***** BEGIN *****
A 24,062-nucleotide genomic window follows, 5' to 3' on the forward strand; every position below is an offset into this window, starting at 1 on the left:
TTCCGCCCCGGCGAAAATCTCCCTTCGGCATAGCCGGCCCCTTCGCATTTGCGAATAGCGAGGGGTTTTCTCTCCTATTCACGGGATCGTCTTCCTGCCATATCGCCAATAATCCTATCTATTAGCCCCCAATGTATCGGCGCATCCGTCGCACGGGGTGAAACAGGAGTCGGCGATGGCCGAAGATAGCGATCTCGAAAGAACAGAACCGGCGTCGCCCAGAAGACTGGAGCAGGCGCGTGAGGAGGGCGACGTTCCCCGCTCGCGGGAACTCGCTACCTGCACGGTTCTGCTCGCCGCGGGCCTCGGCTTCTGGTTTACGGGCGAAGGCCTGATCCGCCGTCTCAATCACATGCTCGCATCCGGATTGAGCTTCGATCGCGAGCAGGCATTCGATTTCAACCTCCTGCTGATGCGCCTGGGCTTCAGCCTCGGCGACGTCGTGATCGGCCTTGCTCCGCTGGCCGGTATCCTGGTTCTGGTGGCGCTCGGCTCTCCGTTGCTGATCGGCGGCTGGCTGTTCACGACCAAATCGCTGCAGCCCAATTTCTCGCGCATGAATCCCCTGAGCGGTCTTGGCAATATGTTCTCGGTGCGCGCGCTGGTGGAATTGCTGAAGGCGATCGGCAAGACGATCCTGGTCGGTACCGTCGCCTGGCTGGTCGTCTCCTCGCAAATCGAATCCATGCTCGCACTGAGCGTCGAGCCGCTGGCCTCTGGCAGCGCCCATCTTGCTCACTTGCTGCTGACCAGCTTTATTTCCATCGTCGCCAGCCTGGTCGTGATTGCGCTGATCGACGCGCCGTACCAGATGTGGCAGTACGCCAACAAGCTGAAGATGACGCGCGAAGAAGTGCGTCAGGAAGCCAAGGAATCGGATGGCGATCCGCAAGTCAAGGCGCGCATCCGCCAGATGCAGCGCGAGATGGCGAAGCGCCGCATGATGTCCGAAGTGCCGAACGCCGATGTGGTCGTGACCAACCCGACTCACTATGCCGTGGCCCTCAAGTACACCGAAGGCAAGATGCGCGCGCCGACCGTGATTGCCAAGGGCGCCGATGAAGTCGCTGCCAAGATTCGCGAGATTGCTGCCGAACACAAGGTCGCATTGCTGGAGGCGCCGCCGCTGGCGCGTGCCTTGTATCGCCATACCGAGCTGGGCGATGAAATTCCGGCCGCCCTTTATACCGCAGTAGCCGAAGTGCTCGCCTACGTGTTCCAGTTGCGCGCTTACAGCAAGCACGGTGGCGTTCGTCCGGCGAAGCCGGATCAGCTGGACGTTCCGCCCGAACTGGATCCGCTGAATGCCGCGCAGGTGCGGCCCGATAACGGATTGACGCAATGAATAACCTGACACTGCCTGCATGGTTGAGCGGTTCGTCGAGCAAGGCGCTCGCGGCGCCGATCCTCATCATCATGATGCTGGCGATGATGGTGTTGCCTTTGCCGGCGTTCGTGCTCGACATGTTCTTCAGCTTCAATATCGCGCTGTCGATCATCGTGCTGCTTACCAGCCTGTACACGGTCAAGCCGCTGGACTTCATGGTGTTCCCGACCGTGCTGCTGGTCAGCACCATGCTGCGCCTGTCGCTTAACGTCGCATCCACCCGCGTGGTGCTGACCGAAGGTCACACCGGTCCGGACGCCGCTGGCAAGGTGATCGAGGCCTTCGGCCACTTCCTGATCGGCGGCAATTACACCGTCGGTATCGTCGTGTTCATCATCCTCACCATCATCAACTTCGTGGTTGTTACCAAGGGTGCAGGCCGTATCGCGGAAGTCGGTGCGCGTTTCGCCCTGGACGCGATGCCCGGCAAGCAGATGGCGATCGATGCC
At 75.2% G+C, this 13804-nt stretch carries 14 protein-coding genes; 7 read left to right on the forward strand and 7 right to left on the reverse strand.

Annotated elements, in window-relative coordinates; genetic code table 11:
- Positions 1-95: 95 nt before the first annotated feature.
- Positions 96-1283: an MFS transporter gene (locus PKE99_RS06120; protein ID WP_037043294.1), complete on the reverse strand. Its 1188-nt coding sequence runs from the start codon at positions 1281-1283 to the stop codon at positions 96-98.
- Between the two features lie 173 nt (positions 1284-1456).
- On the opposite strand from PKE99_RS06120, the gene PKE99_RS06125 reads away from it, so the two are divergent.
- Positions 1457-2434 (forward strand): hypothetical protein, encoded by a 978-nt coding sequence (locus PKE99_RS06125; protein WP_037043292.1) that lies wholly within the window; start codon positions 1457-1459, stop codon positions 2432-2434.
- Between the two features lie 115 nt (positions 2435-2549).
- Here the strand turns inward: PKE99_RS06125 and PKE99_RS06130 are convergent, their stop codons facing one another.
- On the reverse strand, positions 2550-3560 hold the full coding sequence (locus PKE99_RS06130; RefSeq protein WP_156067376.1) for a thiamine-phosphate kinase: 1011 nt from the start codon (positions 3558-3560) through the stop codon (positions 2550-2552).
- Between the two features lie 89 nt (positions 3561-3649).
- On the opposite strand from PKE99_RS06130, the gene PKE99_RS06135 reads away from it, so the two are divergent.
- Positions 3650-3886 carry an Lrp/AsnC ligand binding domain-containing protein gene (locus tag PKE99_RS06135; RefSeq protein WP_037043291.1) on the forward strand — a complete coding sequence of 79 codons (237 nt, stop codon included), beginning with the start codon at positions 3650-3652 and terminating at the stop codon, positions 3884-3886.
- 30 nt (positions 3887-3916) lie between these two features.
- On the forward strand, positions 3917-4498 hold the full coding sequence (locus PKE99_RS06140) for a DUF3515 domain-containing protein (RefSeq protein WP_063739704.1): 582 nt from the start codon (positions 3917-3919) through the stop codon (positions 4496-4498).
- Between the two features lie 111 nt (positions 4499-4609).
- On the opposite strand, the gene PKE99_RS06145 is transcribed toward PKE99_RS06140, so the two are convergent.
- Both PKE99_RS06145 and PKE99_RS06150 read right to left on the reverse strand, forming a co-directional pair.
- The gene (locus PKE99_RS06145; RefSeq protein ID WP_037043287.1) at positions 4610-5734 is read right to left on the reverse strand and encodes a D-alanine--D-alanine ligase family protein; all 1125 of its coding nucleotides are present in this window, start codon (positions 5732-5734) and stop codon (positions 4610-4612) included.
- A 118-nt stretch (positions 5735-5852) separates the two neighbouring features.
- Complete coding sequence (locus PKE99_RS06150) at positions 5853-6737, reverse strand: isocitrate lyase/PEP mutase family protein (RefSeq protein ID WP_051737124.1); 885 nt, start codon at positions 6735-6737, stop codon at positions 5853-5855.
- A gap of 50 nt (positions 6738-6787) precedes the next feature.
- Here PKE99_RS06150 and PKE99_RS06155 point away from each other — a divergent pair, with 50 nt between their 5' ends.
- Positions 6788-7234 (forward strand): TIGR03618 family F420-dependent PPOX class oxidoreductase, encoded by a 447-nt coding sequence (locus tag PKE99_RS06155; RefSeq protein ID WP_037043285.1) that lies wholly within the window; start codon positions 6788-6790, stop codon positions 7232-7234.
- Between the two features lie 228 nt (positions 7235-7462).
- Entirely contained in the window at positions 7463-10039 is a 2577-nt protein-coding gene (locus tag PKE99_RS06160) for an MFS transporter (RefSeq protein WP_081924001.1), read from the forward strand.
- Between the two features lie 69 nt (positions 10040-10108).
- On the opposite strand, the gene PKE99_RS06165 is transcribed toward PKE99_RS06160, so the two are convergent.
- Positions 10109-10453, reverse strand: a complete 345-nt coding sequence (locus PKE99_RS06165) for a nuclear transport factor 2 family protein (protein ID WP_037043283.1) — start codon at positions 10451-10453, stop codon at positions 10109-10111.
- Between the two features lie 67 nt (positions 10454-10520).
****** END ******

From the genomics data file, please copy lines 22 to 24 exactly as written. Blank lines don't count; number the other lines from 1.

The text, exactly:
- A 118-nt stretch (positions 5735-5852) separates the two neighbouring features.
- Complete coding sequence (locus PKE99_RS06150) at positions 5853-6737, reverse strand: isocitrate lyase/PEP mutase family protein (RefSeq protein ID WP_051737124.1); 885 nt, start codon at positions 6735-6737, stop codon at positions 5853-5855.
- A gap of 50 nt (positions 6738-6787) precedes the next feature.